Activities such as using computers, solving puzzles and engaging in mind-challenging tasks might work better in keeping dementia at bay, according to a new study. These activities also seem to work better than knitting, painting or social interactions, the findings showed.
The new study, by researchers from Monash University, showed that older participants who regularly engaged in literacy and mental acuity tasks such as taking educational classes, journaling, and doing crosswords were 9 to 11% less likely to develop dementia. Notably, these activities showed better results than crafting, which showed only a 7% decrease in risk, according to the press statement by Monash University. The study used data from more than 10,000 Australian adults aged 70 and older.
However, social networking and going out for a good meal or film were not associated with dementia risk reduction, in contrast to previous studies. For instance, a 2022 study published in the journal American Academy of Neurology showed that social activities such as spending time with family or attending a class were linked to a reduction in dementia risk.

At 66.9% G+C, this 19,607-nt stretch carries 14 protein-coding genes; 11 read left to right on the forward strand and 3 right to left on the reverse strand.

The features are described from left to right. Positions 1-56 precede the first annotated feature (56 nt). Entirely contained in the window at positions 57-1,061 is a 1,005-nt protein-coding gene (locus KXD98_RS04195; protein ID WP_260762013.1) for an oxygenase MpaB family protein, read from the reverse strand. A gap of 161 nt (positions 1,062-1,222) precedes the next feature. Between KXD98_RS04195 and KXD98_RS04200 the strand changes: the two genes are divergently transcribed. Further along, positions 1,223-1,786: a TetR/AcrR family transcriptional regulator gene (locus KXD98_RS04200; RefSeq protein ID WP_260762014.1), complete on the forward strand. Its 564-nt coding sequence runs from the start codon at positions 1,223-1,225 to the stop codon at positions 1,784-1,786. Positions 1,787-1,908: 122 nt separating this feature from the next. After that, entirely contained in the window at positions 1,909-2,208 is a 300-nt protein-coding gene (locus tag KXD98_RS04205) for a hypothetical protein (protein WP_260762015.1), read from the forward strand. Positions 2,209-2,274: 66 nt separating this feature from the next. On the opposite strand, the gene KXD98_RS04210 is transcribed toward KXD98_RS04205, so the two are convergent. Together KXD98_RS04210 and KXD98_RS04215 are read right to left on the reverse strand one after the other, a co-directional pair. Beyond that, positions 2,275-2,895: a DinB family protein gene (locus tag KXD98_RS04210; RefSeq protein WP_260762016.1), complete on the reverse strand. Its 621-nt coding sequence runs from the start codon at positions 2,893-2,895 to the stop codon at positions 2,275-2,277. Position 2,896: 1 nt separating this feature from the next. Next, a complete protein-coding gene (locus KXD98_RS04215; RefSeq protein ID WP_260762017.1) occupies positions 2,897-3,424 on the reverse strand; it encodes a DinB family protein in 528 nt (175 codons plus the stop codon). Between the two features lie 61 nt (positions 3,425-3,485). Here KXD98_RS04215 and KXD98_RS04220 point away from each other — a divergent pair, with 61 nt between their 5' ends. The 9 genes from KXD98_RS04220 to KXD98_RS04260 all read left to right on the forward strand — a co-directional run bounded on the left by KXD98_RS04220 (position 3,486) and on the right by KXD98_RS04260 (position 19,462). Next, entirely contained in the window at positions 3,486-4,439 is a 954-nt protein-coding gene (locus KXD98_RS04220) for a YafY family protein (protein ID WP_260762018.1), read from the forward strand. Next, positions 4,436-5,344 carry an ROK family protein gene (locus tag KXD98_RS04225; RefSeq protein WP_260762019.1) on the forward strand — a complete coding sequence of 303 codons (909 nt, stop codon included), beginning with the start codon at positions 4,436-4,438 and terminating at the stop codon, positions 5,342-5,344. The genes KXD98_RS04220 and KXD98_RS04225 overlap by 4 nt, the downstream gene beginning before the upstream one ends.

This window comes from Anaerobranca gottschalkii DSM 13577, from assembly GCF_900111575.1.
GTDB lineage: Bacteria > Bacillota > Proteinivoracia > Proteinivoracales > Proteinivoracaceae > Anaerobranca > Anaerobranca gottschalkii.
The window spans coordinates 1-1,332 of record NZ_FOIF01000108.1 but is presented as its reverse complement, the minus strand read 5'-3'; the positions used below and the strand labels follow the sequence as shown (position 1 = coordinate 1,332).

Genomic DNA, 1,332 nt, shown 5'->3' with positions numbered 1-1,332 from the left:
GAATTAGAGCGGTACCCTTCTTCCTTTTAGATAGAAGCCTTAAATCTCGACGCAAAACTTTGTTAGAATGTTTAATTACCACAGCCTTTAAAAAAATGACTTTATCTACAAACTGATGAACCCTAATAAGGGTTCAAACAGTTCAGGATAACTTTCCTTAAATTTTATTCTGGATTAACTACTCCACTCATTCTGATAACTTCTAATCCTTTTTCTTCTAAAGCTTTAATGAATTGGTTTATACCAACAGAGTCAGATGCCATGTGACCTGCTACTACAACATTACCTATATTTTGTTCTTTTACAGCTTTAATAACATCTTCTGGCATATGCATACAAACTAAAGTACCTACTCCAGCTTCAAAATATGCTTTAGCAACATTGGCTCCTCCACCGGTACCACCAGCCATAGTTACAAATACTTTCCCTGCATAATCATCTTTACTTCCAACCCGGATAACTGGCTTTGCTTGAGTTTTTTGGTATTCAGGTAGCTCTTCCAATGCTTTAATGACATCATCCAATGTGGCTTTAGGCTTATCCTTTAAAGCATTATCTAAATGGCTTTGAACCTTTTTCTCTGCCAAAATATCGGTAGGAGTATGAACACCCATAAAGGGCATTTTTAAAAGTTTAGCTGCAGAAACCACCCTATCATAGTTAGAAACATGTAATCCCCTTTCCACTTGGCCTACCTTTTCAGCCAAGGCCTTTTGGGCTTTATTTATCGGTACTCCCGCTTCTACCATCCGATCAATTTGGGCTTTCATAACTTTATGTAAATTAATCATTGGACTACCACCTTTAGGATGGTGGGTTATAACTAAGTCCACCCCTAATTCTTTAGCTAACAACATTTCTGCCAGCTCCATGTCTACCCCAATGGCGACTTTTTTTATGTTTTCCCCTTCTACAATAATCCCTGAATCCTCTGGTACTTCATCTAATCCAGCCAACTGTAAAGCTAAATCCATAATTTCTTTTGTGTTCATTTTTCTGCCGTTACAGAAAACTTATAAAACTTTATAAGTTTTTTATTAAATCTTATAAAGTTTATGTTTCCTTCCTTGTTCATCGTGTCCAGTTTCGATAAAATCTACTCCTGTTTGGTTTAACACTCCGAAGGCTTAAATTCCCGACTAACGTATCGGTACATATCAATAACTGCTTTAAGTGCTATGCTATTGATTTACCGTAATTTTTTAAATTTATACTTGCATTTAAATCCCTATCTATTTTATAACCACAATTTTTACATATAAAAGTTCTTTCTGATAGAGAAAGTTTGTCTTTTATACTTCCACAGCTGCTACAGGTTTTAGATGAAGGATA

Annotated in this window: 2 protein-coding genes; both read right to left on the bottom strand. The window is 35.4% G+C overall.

Recognising activities that can prevent or delay dementia is a global priority but most studies focus on one or two specific leisure activities, rather than a range of activities that older people can engage in, Joanne Ryan the study’s senior author, said in the statement,
Commenting on the results Ryan said in the statement, “I think what our results tell us is that active manipulation of previously stored knowledge may play a greater role in dementia risk reduction than more passive recreational activities. Keeping the mind active and challenged may be particularly important.”
Moreover, even though social connections didn’t show a clear link with dementia risk reduction, it could still be important as previous studies have revealed. “While engaging in literacy and mental acuity activities may not be a magic pill to avoid dementia if that was your goal and you had to choose, our research certainly suggests these are the activities most likely to support prolonged good cognitive health,” Ryan said in the statement.
Some of the activities that seemed to work include adult literacy activities such as computer use that engages several brain regions that have to coordinate with the motor skills used when typing. Furthermore, mental activities such as doing crosswords and puzzles, and playing games such as chess which involves problem-solving as well as a bit of social interaction might also help reduce dementia risk.